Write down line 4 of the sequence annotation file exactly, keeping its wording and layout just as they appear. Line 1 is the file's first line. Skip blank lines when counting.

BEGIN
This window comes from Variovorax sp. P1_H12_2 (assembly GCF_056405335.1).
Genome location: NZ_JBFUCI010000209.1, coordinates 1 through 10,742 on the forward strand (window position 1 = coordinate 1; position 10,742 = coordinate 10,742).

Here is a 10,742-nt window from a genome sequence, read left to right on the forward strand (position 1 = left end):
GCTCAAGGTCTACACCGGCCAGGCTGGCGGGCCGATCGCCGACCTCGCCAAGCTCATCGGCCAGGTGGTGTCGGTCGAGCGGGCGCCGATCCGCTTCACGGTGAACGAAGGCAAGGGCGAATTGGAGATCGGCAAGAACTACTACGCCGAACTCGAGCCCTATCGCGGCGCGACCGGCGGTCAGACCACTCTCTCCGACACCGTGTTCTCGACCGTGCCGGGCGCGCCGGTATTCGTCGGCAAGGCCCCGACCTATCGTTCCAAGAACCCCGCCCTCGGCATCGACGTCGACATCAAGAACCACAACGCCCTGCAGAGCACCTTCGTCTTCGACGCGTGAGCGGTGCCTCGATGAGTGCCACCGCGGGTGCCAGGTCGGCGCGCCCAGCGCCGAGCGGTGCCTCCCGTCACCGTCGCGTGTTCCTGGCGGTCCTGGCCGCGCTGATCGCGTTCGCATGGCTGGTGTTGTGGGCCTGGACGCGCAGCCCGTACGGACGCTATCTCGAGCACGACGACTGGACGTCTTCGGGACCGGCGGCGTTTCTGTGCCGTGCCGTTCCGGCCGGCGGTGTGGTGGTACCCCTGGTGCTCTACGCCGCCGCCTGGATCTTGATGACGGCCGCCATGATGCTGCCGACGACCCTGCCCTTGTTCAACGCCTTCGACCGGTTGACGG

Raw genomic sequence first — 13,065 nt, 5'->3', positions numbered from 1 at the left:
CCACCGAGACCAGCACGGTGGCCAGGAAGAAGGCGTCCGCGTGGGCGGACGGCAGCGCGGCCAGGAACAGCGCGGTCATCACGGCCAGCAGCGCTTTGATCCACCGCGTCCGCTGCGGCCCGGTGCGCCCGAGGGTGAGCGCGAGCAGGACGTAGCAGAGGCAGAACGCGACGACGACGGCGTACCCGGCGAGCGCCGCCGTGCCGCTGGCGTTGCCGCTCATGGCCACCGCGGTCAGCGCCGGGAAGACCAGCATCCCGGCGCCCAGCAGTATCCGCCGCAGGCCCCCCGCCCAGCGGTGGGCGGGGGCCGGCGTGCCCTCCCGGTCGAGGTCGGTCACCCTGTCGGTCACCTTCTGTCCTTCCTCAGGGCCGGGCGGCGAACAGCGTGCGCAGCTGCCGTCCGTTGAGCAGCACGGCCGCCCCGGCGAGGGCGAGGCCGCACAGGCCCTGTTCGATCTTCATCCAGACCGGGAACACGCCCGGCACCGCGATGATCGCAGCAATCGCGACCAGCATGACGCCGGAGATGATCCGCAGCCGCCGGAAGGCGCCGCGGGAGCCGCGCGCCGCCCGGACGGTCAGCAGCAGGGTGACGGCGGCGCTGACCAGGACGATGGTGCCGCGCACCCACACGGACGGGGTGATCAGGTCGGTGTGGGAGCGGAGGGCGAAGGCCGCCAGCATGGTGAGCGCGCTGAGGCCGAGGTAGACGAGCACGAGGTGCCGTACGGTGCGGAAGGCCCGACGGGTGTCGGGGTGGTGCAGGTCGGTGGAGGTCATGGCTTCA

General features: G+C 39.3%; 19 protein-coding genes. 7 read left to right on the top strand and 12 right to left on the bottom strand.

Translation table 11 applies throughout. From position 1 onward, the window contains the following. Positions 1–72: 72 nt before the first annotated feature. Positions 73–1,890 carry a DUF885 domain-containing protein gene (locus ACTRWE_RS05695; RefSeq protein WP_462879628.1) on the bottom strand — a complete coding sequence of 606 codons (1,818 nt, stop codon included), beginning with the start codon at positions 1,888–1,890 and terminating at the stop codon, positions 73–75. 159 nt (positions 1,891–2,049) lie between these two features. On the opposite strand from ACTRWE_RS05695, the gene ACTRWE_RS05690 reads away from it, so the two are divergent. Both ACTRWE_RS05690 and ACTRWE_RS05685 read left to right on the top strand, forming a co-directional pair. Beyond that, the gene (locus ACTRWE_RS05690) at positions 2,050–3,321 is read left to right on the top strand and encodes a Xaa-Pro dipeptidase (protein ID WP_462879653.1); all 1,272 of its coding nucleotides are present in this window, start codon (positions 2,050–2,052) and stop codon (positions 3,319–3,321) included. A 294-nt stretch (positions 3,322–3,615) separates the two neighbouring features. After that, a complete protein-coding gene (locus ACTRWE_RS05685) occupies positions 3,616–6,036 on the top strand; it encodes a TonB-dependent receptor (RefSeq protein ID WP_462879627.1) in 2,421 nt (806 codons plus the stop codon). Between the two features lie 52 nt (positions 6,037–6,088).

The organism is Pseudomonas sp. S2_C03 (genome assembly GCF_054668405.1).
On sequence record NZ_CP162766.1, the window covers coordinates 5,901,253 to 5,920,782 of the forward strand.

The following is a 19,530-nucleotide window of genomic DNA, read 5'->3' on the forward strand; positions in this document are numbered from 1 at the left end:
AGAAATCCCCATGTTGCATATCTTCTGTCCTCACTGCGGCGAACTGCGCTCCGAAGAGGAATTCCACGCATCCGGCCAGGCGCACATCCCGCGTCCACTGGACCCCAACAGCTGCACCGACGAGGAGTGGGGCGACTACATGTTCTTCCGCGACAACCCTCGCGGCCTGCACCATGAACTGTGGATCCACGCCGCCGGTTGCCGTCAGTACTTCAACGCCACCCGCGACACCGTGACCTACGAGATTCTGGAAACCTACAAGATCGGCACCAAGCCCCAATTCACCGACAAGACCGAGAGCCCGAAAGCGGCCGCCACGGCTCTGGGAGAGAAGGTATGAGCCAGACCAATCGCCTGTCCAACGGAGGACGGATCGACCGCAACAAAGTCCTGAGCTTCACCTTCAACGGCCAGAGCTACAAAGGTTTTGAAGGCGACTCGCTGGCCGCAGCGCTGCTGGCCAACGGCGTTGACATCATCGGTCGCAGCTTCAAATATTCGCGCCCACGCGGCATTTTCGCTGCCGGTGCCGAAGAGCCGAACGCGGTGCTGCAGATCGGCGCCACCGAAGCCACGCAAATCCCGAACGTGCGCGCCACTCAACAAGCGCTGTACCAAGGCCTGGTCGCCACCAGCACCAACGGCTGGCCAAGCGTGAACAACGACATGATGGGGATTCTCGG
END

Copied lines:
GCTCAAGGTCTACACCGGCCAGGCTGGCGGGCCGATCGCCGACCTCGCCAAGCTCATCGGCCAGGTGGTGTCGGTCGAGCGGGCGCCGATCCGCTTCACGGTGAACGAAGGCAAGGGCGAATTGGAGATCGGCAAGAACTACTACGCCGAACTCGAGCCCTATCGCGGCGCGACCGGCGGTCAGACCACTCTCTCCGACACCGTGTTCTCGACCGTGCCGGGCGCGCCGGTATTCGTCGGCAAGGCCCCGACCTATCGTTCCAAGAACCCCGCCCTCGGCATCGACGTCGACATCAAGAACCACAACGCCCTGCAGAGCACCTTCGTCTTCGACGCGTGAGCGGTGCCTCGATGAGTGCCACCGCGGGTGCCAGGTCGGCGCGCCCAGCGCCGAGCGGTGCCTCCCGTCACCGTCGCGTGTTCCTGGCGGTCCTGGCCGCGCTGATCGCGTTCGCATGGCTGGTGTTGTGGGCCTGGACGCGCAGCCCGTACGGACGCTATCTCGAGCACGACGACTGGACGTCTTCGGGACCGGCGGCGTTTCTGTGCCGTGCCGTTCCGGCCGGCGGTGTGGTGGTACCCCTGGTGCTCTACGCCGCCGCCTGGATCTTGATGACGGCCGCCATGATGCTGCCGACGACCCTGCCCTTGTTCAACGCCTTCGACCGGTTGACGG